Harvard and Larry Summers

HARVARD AND LARRY SUMMERS….Over at Left2Right, Elizabeth Anderson, a professor of philosophy and women’s studies at the University of Michigan, has an idiosyncratic look at the whole Larry Summers flap. Her overall position seems to be that the real problem is “rot in the system” at Harvard, not Summers per se, but she then proceeds to criticize Summers on three separate grounds:

  • About the Cornel West kerfuffle a few years ago:

    Grade inflation is a serious issue well within the province of the President. But it is ludicrous and demeaning to single out West on this count, given its pervasiveness at Harvard….What may be a legitimate form of institutional accountability and standard-setting in an impersonal, publicly vetted, and universally applied system of rules becomes an imperious violation of academic freedom in the hands of a President who applies privately tailored standards at his personal discretion.

    Hmmm. This somehow seems too clever by half. I accept her point that if Summers is genuinely concerned about things like grade inflation he should offer an institutional solution, not a one-off dressing down. On the other hand, it’s hard to get people to take this stuff seriously. Sometimes a high profile criticism is the only thing that will ruffle enough feathers to get people to sit up and take notice.

  • On his recent talk about women in science:

    Research scientists are entitled to their biases, in the sense that science can’t get underway without people willing to place their bets on sometimes controversial hypotheses as yet unproved, and can’t succeed unless people are free to vigorously pursue such hypotheses even in the face of rival hypotheses claiming their own empirical support. [But] Summers was not speaking as a research scientist in the fields in question. He was speaking as the President of Harvard University. In that capacity, Summers’ deployment of his biases could not function in the fruitful way biases often function among research scientists. They functioned instead as lame excuses for a poor institutional record of tenuring women.

    I’m not quite as convinced as Anderson that Summers’ substantive case was utterly without merit ? only mostly without merit ? but I agree that Summers’s position is really the main issue here. There’s a context to everything, and the context for Summers is that he’s the president of Harvard, it’s an institution with some longstanding grievances in this area, and he has considerable power to influence who’s hired and who isn’t. When you’re in a position like that, you don’t just muse out loud about stuff this sensitive unless you’re awfully well prepared. He’s a university president, not a blogger. (For now, anyway….)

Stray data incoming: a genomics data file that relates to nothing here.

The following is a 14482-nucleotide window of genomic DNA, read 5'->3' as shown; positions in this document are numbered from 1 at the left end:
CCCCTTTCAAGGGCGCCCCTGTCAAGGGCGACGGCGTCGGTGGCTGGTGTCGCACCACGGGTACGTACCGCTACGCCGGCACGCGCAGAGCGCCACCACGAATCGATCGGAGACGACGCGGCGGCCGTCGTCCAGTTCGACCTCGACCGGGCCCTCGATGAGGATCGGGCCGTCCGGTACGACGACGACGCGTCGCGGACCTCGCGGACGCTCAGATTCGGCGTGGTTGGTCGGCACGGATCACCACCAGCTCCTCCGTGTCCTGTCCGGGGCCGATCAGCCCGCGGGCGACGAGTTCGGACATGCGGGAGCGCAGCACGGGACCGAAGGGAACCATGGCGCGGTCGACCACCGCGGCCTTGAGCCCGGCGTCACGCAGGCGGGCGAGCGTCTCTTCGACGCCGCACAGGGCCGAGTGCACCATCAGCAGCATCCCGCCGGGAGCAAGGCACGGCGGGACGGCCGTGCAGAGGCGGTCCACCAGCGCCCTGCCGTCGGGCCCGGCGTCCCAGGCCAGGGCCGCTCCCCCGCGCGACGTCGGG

• On Summers’s lack of action in response to allegations of widespread plagiarism:

    Plagiarism of published works is but a symptom of wholesale plagiarizing of texts submitted by research assistants. The offending authors failed to recognize that the passages from published works were not in their own voice, because their method of “writing” books by assembling and editing minimally referenced memos drafted by research assistants is inconsistent with having a voice.

    She’s saying that the offending authors didn’t deliberately plagiarize, they just outsourced their drafting to research assistants, and they were the ones who plagiarized. Damn. I had no idea. Is this really how Harvard professors write books?

    [UPDATE: Upon rereading, it’s not entirely clear what Anderson is saying here. Are the research assistants plagiarizing material and the profs don’t know it? Or are they quoting source material properly but the profs somehow don’t realize they’re reading quoted material when they steal the text? I’m not sure which scenario Anderson was actually implying.]

Overall, Anderson thinks the real faculty revolt at Harvard is because “the senior faculty have been getting from President Summers a dose of the humiliating medicine so many of them have happily doled out to the lower academic orders for decades” ? medicine that Anderson herself presumably tasted when she was there. Sounds like maybe Summers and Harvard are a match made in heaven after all.

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